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When I look around at the pain and suffering in the world, trite Christian one liners just won’t cut it. “All in God’s timing.” “Pray harder.” “Just have faith.” “God has a plan for your life.” Etc.
These are well meaning statements, and I appreciate them. But there is a time to wail, weep, and mourn to God. In those moments, I turn to Scripture’s gift of Lamentations. And perhaps on the other side of lamenting there is joy and praise, but always a deeper sense of faith and trust in God, and his steadfast love and faithfulness.
May this bless any of you today walking through suffering, grief, pain, sin, or anything that life brings your way. Even in the midst of darkness and God-forsakenness, God is there. Grace and peace, brothers and sisters.
He has made my teeth grind on gravel,
I grew up in a faith tradition that spent a lot of time talking about and participating in Sunday assemblies. In fact, much of how I was taught to read the Bible was in regards to how we structure and order assemblies. How else could we argue with others if we couldn’t quote certain sections from Paul, right? I have great appreciation for my faith tradition because these are the people that passed the faith on to me, and they taught me a love of Scripture. However, it seems that the Christian faith is about so much more than a Sunday worship service and how we conduct those, and about so much more than correct understandings of doctrine.
I’ve been reading a couple of texts from Luke lately in preparation for preaching. It is astounding to me how much Jesus keeps pushing the Pharisees to think beyond being keepers of the law and to become people who are shaped by the implication of the law. For example, in Luke 13 Jesus heals a woman on the sabbath and the leader of the synagogue goes nuts. “You’ve got 6 days for working, come and be healed then”, he says. In other words, they’re more concerned with the legalities of keeping the sabbath than they are with the implications of keeping sabbath. People in need aren’t as important as right practice, they seem to say. However, someone who keeps sabbath hopefully learns to see the world the way God does, where all things are set to right. Where people who have been bound for 18 years like this woman are set free. The sabbath ought to propel us toward those people and their healing, not away from them. What good are they if they keep the sabbath but have not love for their neighbors?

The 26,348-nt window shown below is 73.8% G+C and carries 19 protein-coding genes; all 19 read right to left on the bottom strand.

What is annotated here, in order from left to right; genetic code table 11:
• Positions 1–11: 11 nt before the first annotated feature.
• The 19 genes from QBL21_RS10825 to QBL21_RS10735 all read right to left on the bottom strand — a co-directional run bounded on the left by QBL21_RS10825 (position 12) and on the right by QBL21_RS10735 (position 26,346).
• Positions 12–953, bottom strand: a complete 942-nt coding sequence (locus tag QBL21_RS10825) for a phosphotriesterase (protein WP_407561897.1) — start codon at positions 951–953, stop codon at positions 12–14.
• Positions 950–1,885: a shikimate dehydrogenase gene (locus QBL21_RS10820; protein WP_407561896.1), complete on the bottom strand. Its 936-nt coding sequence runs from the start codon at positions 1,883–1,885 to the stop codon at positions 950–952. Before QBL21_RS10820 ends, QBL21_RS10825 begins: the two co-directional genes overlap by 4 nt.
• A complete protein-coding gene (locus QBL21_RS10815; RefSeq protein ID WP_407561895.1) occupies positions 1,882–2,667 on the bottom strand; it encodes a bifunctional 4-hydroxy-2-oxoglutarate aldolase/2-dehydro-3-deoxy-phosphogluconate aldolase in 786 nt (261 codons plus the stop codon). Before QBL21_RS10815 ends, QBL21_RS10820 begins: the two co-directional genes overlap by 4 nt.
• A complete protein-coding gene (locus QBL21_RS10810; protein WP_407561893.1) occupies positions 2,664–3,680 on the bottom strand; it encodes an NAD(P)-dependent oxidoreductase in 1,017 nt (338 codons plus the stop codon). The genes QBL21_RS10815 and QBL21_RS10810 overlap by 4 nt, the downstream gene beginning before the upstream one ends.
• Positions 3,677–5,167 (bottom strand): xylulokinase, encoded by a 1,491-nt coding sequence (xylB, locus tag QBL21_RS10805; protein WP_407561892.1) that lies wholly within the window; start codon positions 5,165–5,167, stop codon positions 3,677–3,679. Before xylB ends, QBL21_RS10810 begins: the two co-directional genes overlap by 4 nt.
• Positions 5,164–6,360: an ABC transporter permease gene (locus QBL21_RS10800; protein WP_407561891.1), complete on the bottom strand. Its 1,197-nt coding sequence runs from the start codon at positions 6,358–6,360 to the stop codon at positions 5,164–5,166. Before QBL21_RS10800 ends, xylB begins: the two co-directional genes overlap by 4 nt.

And then I think of my faith tradition that seemed to spend more time and sermons on worship assemblies and how they were conducted than on how the gospel gets inside of us and drives us out into the world proclaiming the reign of God.
Or think about texts like Luke 16 and Matthew 25. In Luke 16, we often preach this text to speak of the realities of judgement and warn people. Yet, do we ever pause and ask what put the rich man on the other side of this chasm from Lazarus? It was because the rich man put a chasm up in his own life against someone who was hurting and broken. Or Matthew 25, another text for arguing judgement. But you know what puts people in with the goats? They didn’t clothe the naked, feed the hungry, visit the sick, etc.
In other words, I’ve yet to read Jesus say “Depart me you evildoers. For I wanted this particular worship style and you didn’t do it. I wanted you to understand this doctrine correctly but you didn’t.” Nor do I see the rich man where he is because he had the wrong worship style, or didn’t have the correct understandings and knowledge about certain doctrine. I think you get the point.